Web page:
Ears to Hear … May 29, 2013


Lakeview UMCDo you know what the problem is with talking? It’s fairly important that you make sense,  don’t speak too long and bore people. That’s not easy.

Sometimes I wish I could just write and not do public speaking–simply because the possibility of me going haywire on my logic or becoming long-winded looms heavy. Matter of fact, sometimes I am reluctant to sing the second verse of a song because I fear I’ve lost the attention of the audience.
I will admit that it’s an insecurity. But I think it’s a good one.

There is just too much talking in our society. And to make sure that nobody else gets a word in edgewise, public speakers insert delays, “a-a-a-h-h-s,” and “u-u-m-m-m-s” just to maintain the podium while they try to figure out the next thing they want to say. It’s really ugly.

The only time to continue to share your thoughts is when you KNOW there are ears which are actually hearing. That would eliminate about 60% of political speeches and an equivalent number of sermons.

Matter of fact, when Jesus wanted to make it abundantly evident that he was saying something really valuable, he led off with, “Verily, verily, I say unto you …” He would often end that same passage with, “He that has an ear, let him hear.”

I’m desperately trying to only talk about things that are important. Sometimes that’s just being silly.  Yes, it is very, very essential that we be silly.  But I know this. Three things should be accomplished in the process of speaking your mind:

1. Never pontificate your points unless you’re ready to receive information that elaborates on your issue or even contradicts your assertion. There’s nothing worse than someone who gets caught in a mistake but continues to preach the same message even though it’s been proven to be erred.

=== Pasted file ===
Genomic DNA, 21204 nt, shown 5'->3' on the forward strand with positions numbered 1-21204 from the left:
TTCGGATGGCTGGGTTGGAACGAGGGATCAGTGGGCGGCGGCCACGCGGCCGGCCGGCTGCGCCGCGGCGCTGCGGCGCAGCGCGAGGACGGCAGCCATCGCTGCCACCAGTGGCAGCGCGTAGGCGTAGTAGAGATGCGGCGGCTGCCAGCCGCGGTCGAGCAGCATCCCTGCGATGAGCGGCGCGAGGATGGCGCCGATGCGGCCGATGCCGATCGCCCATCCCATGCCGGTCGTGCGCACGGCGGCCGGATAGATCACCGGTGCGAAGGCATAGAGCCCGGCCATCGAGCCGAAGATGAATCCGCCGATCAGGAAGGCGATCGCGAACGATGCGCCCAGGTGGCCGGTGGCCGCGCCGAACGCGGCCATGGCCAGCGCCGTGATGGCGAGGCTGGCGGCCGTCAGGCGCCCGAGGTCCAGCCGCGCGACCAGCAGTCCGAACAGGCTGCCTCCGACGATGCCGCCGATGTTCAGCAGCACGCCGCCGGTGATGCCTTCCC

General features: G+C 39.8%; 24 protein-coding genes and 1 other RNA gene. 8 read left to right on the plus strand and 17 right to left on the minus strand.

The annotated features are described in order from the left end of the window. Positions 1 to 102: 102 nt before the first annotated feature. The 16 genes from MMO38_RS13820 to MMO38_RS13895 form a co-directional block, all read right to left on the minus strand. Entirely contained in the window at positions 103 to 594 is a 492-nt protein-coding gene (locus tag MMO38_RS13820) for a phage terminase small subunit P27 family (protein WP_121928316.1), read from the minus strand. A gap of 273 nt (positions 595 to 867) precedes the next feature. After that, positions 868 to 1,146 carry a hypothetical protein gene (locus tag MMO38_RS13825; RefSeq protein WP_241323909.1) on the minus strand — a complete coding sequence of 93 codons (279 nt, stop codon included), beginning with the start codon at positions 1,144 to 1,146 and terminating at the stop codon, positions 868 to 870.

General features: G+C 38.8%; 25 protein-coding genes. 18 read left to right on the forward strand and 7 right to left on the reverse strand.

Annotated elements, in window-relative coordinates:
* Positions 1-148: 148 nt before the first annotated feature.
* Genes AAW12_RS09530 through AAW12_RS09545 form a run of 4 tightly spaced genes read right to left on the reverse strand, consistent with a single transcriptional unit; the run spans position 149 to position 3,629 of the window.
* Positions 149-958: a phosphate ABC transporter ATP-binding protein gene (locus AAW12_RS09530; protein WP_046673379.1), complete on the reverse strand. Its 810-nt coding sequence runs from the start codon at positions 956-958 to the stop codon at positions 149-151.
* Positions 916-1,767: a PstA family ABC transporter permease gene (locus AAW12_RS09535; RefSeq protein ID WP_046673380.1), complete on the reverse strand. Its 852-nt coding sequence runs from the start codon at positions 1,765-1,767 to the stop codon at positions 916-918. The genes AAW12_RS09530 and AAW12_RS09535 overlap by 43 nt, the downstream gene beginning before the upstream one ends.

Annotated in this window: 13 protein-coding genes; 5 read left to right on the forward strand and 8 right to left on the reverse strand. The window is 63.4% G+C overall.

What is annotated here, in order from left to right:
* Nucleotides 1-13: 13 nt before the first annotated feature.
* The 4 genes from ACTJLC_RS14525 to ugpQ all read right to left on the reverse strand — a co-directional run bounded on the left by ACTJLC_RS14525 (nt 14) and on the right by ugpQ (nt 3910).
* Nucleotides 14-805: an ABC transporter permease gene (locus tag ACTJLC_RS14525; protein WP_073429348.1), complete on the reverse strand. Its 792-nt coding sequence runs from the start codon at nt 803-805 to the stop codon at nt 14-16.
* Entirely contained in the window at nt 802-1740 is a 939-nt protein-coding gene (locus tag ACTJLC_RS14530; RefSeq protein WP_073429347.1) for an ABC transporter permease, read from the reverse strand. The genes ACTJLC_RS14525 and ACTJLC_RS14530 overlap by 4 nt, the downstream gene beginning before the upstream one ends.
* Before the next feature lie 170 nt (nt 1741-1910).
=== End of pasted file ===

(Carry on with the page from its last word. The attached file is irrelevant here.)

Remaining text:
2. Update your proclamations by including evidence that YOU find. I suppose if you read all the jonathots I’ve written since I began, you might find contradictions. They aren’t really contradictions. They are holy findings and realizations that have enlightened my original opinion with mercy and wisdom. It is not flip-flopping to move toward truth. It is stupid when you don’t.

3. And finally, the most important thing to remember when speaking is to convey that you are open. Every little piece of dialogue shared that shuts out another human being, puts God in a box, or forbids creative expression will have to be eliminated eventually–and replaced with openness.

So as I head off tonight to Lakeview United Methodist Church in Shreveport, Louisiana, I must realize that these folks don’t OWE me an ear to hear. Lakeview signAs a matter of fact, many will arrive and try to discern me on face value, tainting their own potential for receiving. But as long as I am ready to receive from them, find out new ways to communicate, and stay open, my time of words and thoughts will carry some gravitas.

I don’t know everything. I wouldn’t want to know everything–because it would make life tedious. And I do know this–the knowledge I possess needs to expand.

He that has an ear, let him hear.

A good thought. For after all, the human ear sits back on the head and has to take its turn behind a yapping mouth, a nosy beezer and sleepy eyes.

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Miss A Walk-up … September 9, 2012


I always try to make friends with the maintenance people at the motels where I stay. I find them to be nice folk, and honestly, it’s always good to be friends with someone who’s “nuts about bolts.” So when I was leaving my lodging in Detroit, the fellow in charge of taking care of the property ran up to me and said good-bye and asked me where I was heading.

“Mishawaka,” I responded.

His brow furrowed as he squinted, questioning, “Miss a walk-up?”

I chuckled. Apparently combining his lack of geographical knowledge of Indiana with my lazy morning tongue, I had failed to communicate the name. “Mishawaka,” I enunciated, sounding out each syllable.